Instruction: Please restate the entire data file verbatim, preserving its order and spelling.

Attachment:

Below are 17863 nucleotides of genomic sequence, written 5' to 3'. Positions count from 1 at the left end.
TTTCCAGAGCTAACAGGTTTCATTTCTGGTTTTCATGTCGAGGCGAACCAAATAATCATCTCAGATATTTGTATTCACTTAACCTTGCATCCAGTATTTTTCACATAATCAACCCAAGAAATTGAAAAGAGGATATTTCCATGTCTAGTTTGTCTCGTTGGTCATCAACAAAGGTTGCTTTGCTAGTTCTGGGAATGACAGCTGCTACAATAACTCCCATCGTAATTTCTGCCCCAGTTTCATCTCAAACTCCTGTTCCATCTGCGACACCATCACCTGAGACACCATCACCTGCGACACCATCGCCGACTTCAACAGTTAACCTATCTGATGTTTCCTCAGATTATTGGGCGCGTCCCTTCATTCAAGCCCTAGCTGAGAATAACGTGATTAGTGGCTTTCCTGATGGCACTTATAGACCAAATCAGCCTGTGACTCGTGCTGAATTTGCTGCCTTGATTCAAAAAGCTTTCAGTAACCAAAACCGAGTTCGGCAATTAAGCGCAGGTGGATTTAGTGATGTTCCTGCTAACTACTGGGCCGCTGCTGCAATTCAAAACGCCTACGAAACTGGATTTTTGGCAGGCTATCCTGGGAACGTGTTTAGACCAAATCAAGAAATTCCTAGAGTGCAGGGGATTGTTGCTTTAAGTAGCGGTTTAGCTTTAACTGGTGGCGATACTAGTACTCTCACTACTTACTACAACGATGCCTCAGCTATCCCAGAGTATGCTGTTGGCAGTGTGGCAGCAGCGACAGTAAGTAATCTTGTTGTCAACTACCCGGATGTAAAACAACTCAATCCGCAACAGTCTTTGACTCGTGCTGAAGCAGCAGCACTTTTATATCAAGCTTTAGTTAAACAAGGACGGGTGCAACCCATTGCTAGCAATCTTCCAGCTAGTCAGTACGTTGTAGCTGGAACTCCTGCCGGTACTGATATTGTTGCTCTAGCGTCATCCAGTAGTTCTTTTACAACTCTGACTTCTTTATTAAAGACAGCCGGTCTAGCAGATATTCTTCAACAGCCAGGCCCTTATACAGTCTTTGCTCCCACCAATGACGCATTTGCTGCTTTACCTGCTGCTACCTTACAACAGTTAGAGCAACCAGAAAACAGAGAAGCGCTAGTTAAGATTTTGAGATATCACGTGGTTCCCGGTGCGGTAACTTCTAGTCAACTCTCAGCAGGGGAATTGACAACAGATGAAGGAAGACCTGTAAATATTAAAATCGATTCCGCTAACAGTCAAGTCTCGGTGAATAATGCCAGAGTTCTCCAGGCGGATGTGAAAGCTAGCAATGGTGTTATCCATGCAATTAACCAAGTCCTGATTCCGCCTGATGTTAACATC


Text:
Below are 17863 nucleotides of genomic sequence, written 5' to 3'. Positions count from 1 at the left end.
TTTCCAGAGCTAACAGGTTTCATTTCTGGTTTTCATGTCGAGGCGAACCAAATAATCATCTCAGATATTTGTATTCACTTAACCTTGCATCCAGTATTTTTCACATAATCAACCCAAGAAATTGAAAAGAGGATATTTCCATGTCTAGTTTGTCTCGTTGGTCATCAACAAAGGTTGCTTTGCTAGTTCTGGGAATGACAGCTGCTACAATAACTCCCATCGTAATTTCTGCCCCAGTTTCATCTCAAACTCCTGTTCCATCTGCGACACCATCACCTGAGACACCATCACCTGCGACACCATCGCCGACTTCAACAGTTAACCTATCTGATGTTTCCTCAGATTATTGGGCGCGTCCCTTCATTCAAGCCCTAGCTGAGAATAACGTGATTAGTGGCTTTCCTGATGGCACTTATAGACCAAATCAGCCTGTGACTCGTGCTGAATTTGCTGCCTTGATTCAAAAAGCTTTCAGTAACCAAAACCGAGTTCGGCAATTAAGCGCAGGTGGATTTAGTGATGTTCCTGCTAACTACTGGGCCGCTGCTGCAATTCAAAACGCCTACGAAACTGGATTTTTGGCAGGCTATCCTGGGAACGTGTTTAGACCAAATCAAGAAATTCCTAGAGTGCAGGGGATTGTTGCTTTAAGTAGCGGTTTAGCTTTAACTGGTGGCGATACTAGTACTCTCACTACTTACTACAACGATGCCTCAGCTATCCCAGAGTATGCTGTTGGCAGTGTGGCAGCAGCGACAGTAAGTAATCTTGTTGTCAACTACCCGGATGTAAAACAACTCAATCCGCAACAGTCTTTGACTCGTGCTGAAGCAGCAGCACTTTTATATCAAGCTTTAGTTAAACAAGGACGGGTGCAACCCATTGCTAGCAATCTTCCAGCTAGTCAGTACGTTGTAGCTGGAACTCCTGCCGGTACTGATATTGTTGCTCTAGCGTCATCCAGTAGTTCTTTTACAACTCTGACTTCTTTATTAAAGACAGCCGGTCTAGCAGATATTCTTCAACAGCCAGGCCCTTATACAGTCTTTGCTCCCACCAATGACGCATTTGCTGCTTTACCTGCTGCTACCTTACAACAGTTAGAGCAACCAGAAAACAGAGAAGCGCTAGTTAAGATTTTGAGATATCACGTGGTTCCCGGTGCGGTAACTTCTAGTCAACTCTCAGCAGGGGAATTGACAACAGATGAAGGAAGACCTGTAAATATTAAAATCGATTCCGCTAACAGTCAAGTCTCGGTGAATAATGCCAGAGTTCTCCAGGCGGATGTGAAAGCTAGCAATGGTGTTATCCATGCAATTAACCAAGTCCTGATTCCGCCTGATGTTAACATC